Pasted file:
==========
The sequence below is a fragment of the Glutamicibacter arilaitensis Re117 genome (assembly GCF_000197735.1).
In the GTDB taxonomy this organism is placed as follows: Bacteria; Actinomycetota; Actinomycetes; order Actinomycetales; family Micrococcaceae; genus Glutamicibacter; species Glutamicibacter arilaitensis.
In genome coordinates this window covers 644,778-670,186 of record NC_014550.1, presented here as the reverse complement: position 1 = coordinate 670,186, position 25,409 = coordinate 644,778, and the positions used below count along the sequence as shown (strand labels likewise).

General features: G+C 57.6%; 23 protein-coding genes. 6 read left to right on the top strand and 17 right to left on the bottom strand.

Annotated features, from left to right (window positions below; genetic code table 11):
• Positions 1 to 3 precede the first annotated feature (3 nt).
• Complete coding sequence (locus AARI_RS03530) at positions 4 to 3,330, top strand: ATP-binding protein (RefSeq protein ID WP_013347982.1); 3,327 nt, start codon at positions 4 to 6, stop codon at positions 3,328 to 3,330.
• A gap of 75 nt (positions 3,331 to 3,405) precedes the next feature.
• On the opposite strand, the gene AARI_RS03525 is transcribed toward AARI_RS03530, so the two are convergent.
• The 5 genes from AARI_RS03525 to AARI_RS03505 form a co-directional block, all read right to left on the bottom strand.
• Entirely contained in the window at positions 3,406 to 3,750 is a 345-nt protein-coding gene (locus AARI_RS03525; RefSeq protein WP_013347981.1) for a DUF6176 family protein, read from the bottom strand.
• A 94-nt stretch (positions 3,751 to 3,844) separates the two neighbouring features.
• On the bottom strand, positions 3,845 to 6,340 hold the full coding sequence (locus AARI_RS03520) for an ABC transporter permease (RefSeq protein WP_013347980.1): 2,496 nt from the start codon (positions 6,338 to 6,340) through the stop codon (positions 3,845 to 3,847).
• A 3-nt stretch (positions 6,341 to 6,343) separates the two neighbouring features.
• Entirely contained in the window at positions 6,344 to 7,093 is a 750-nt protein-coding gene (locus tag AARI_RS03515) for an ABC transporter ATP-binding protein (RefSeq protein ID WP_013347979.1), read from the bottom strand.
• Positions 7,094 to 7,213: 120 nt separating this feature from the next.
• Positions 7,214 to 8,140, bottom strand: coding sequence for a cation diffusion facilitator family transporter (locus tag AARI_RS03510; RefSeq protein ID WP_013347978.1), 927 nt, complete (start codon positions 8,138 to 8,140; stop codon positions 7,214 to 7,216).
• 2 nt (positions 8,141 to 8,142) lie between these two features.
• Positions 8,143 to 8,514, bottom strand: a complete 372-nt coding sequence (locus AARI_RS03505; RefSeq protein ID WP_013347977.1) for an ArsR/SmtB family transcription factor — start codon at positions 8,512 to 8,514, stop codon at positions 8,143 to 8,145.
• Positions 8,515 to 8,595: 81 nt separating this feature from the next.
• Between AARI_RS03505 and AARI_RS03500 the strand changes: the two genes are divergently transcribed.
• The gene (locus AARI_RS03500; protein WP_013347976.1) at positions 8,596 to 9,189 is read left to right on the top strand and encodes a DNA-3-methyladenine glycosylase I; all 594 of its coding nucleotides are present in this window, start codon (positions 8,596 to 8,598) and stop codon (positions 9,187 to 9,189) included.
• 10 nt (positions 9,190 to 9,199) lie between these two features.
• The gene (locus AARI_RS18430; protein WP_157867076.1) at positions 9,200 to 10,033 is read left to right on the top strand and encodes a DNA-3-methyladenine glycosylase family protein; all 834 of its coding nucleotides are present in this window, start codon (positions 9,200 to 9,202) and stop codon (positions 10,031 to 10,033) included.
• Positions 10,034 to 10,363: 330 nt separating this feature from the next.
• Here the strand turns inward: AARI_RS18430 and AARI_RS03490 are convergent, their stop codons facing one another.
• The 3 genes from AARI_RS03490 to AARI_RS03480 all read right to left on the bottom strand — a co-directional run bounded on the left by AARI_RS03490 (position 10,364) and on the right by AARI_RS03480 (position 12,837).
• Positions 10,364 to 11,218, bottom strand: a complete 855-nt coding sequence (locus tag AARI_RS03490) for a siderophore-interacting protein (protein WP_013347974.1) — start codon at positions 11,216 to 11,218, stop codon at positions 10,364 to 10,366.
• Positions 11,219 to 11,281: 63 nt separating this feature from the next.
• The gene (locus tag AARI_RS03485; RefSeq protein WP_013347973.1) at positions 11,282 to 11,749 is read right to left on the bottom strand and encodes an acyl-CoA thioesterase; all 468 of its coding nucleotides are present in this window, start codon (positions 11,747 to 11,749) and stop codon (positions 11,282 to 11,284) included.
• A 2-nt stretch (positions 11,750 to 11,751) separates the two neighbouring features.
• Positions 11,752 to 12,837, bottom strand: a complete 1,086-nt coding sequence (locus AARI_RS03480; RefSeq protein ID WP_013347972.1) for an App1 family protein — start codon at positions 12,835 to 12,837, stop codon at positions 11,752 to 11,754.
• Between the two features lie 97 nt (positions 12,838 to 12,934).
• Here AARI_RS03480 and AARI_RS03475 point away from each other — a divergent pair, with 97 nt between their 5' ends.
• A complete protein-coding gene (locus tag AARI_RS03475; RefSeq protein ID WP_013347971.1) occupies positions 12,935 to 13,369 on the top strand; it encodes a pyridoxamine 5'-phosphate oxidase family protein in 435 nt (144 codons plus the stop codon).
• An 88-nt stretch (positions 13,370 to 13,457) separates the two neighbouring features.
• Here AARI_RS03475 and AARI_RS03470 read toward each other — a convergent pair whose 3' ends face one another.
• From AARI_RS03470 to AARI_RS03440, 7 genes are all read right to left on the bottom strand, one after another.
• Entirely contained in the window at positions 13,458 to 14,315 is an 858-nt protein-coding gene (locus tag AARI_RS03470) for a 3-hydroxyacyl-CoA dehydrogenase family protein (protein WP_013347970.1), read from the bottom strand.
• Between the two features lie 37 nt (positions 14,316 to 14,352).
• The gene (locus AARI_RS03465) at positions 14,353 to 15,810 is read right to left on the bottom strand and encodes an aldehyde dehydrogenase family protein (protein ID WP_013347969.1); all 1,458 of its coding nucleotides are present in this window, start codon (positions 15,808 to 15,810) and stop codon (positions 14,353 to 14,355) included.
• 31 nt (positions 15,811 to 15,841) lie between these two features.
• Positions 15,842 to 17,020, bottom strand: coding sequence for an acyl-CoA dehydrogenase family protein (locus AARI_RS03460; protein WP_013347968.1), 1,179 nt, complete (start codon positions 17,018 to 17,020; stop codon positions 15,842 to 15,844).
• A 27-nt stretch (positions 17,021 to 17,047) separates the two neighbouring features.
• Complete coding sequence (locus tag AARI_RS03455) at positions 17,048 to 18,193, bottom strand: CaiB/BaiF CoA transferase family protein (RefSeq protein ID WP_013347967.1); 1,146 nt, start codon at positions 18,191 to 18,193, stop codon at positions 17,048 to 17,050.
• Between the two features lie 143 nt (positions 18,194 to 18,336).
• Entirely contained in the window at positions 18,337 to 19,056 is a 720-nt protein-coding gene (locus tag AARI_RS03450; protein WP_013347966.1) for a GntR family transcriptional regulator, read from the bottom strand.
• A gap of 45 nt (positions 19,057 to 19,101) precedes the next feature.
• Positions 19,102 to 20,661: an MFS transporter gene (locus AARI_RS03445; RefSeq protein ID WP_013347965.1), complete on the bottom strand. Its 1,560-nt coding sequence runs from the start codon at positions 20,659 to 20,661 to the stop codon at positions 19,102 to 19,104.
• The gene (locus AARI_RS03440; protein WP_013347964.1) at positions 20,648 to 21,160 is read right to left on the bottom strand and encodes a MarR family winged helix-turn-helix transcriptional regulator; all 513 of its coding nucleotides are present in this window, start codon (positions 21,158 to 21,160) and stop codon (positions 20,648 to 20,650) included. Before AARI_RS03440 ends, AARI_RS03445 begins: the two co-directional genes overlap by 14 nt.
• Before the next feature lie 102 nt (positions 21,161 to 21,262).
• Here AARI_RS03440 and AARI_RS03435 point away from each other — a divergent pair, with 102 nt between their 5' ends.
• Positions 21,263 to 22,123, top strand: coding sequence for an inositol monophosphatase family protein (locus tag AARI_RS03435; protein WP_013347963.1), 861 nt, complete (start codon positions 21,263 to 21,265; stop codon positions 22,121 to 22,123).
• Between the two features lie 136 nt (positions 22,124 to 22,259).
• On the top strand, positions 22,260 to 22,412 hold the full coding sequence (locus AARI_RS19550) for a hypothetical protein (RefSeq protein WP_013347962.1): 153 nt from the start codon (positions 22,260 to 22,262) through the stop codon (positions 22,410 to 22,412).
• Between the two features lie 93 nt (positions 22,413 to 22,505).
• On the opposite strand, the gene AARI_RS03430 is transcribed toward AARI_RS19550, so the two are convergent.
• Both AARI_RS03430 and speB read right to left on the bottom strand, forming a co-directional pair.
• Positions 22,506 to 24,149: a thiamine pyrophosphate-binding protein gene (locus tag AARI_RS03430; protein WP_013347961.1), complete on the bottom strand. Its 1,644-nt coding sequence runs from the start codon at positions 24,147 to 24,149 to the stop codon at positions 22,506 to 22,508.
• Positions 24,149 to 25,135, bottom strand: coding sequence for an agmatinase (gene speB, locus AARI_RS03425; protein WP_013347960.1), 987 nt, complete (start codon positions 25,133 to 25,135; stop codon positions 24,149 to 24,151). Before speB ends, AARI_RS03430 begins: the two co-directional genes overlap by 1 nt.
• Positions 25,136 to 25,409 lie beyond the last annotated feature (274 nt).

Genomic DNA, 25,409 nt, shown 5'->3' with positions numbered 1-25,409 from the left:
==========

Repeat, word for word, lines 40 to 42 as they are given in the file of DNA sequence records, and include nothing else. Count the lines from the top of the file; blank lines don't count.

• Between the two features lie 37 nt (positions 14,316 to 14,352).
• The gene (locus AARI_RS03465) at positions 14,353 to 15,810 is read right to left on the bottom strand and encodes an aldehyde dehydrogenase family protein (protein ID WP_013347969.1); all 1,458 of its coding nucleotides are present in this window, start codon (positions 15,808 to 15,810) and stop codon (positions 14,353 to 14,355) included.
• 31 nt (positions 15,811 to 15,841) lie between these two features.